Infant Oral Exams - Importance and Technique

by Drs Tim Keys and Sarah Dumais Pelletier (from Children's Dental Care)

Read Time: 5mins 


Infant oral examinations are one of the most important dental examinations a person can have. Although you may think there is not very much to see or do, there is a wealth of information you can gather, and provide, to new parents. If you are not experienced in performing an infant oral examination, it can be challenging. However, we will provide some tips to help you along the way.


1. WHY DO AN INFANT ORAL EXAMINATION?

  • Address poor dental behaviours; diet and oral hygiene 
  • Nearly 1 in 2 (42%) children aged 5 – 10 have dental decay (AIHW 2016)
  • Apply fluoride varnish
  • Reduces decay in primary teeth by 37%(1)
  • Establish a Dental Home
  • Provide guidance on habits such as dummy and finger/thumb sucking
  • Improves compliance


2. WHAT ARE THE BENEFITS OF AN INFANT ORAL EXAMINATION?

  • Reduction in the cost of dental care for the patient, by 50%, over a 5-year period(2) 
  • Reduction in the number of dental procedures (3.58 less in early starters)(3)


3. THERE ARE CLEAR BENEFITS OF AN EARLY EXAMINATION, HOWEVER WHY ISN’T IT MORE COMMON?

  • Societal norms – paediatric examinations used to only be performed by medical doctors
  • Lack of confidence and training for dental practitioners
  • Finances
  • CDBS only starts the year the child turns 2
  • Lack of parental knowledge


How to do an early infant oral exam

1. Talk to the parents about the child’s diet and oral hygiene practices. Your receptionist can get them to prefill a form with this information on

  • Ensure you have breastfeeding and bottle-feeding questions on the form. Also, ask if they do this on demand past 12 months and/or as the child goes to sleep

2. Let the parent know the child will cry (this is NORMAL) and you will do a lap-to-lap examination. You will have a good look and then apply fluoride varnish

3. Sit opposite the parent (knee-to-knee) and get the child to ‘hug’ him/her with legs on either side of the hips. Then, lay the child’s head back on your knees/pillow and get the parent to hold the child’s hands.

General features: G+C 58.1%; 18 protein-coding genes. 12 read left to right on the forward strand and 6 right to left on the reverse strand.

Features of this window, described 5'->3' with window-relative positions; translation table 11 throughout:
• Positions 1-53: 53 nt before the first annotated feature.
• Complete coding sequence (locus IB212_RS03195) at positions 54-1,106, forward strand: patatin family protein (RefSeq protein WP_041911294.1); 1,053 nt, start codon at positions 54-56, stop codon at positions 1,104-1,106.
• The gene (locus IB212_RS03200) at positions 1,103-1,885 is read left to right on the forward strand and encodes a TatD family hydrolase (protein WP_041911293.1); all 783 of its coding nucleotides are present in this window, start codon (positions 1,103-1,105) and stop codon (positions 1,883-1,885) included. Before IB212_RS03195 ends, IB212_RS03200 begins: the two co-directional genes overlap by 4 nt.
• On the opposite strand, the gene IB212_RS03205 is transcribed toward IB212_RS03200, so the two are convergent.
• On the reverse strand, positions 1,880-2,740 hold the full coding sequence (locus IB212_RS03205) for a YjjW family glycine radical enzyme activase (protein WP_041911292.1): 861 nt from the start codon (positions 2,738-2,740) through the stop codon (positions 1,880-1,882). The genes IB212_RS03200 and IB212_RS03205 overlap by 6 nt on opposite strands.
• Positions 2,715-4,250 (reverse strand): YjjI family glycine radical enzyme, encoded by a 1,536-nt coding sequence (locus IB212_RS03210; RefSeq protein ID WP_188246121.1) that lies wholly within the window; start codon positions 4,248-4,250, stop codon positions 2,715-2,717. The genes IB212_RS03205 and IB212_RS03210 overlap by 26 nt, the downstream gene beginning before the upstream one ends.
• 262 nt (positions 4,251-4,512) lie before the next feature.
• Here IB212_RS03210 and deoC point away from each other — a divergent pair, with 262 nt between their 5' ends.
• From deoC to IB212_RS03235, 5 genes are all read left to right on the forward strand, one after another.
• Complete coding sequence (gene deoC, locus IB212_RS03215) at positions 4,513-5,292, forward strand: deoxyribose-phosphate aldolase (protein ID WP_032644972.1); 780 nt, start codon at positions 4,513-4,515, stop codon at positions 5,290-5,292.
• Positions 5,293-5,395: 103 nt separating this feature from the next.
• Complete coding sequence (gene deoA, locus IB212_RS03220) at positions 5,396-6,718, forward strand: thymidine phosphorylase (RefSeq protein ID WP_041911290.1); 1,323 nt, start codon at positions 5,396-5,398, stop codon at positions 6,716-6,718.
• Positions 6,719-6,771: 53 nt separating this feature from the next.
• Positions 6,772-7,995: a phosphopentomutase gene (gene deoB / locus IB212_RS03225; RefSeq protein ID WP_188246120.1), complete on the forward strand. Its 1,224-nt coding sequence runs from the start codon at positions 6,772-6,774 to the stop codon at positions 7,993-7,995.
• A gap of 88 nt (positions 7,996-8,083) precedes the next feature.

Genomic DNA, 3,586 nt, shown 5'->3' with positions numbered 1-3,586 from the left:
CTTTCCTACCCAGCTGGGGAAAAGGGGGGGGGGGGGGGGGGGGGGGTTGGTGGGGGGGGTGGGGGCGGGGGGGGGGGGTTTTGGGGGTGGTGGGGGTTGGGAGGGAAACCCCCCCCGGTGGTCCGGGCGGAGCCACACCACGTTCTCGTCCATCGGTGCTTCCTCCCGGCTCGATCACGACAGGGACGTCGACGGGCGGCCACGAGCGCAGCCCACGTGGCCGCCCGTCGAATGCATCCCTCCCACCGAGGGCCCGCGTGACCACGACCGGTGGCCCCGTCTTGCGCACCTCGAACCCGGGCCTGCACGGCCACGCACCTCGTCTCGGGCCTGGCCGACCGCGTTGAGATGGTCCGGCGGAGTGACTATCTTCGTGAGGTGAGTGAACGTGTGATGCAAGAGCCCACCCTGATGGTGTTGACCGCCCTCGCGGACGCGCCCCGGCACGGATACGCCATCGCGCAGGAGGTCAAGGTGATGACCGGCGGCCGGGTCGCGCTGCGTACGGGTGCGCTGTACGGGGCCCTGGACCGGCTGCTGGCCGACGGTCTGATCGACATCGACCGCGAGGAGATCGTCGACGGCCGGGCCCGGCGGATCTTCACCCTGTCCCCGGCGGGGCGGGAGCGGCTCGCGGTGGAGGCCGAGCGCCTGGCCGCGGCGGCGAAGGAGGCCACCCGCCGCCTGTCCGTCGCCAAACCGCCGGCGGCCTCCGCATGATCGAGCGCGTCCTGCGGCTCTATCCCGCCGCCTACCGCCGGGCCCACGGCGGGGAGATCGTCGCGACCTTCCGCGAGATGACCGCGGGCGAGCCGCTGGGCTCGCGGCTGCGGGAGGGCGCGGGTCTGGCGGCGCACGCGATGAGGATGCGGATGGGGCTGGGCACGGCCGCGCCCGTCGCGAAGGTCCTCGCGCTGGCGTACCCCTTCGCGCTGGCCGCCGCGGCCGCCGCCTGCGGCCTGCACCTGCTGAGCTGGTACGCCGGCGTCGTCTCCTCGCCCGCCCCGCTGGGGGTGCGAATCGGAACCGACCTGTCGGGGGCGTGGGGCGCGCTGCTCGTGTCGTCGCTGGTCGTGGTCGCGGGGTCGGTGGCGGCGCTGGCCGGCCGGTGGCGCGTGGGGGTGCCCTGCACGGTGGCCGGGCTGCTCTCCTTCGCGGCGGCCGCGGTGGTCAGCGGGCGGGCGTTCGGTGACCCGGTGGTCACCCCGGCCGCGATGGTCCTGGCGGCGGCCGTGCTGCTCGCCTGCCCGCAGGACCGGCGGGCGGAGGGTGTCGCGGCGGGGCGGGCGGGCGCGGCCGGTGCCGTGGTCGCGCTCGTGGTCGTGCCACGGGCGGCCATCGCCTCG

4. If the child is crying, that is great, you can see lots! If not, you can use a toothbrush or a soft mouthprop to help keep the mouth open.

5. Get the child a present, high five the parent and you are all done!


As a dental practitioner, you can provide advice to your patients, some of which may be pregnant or have children. This is a great time to highlight to them the benefits and ease of an early dental examination. An added benefit is that it will establish this young patient in your book as a frequent recall and hopefully the family.


Good luck with the examination, you are doing a lot of awesome preventive care!


1. Marinho VC, Worthington HV, Walsh T, Clarkson JE. Fluoride varnishes for preventing dental caries in children and adolescents. Cochrane Database Syst Rev 2013:Cd002279.

2. Savage MF, Lee JY, Kotch JB, Vann WF, Jr. Early preventive dental visits: effects on subsequent utilization and costs. Pediatrics 2004;114:e418-423.

3. Nowak AJ, Casamassimo PS, Scott J, Moulton R. Do early dental visits reduce treatment and treatment costs for children? Pediatr Dent 2014;36:489-493.


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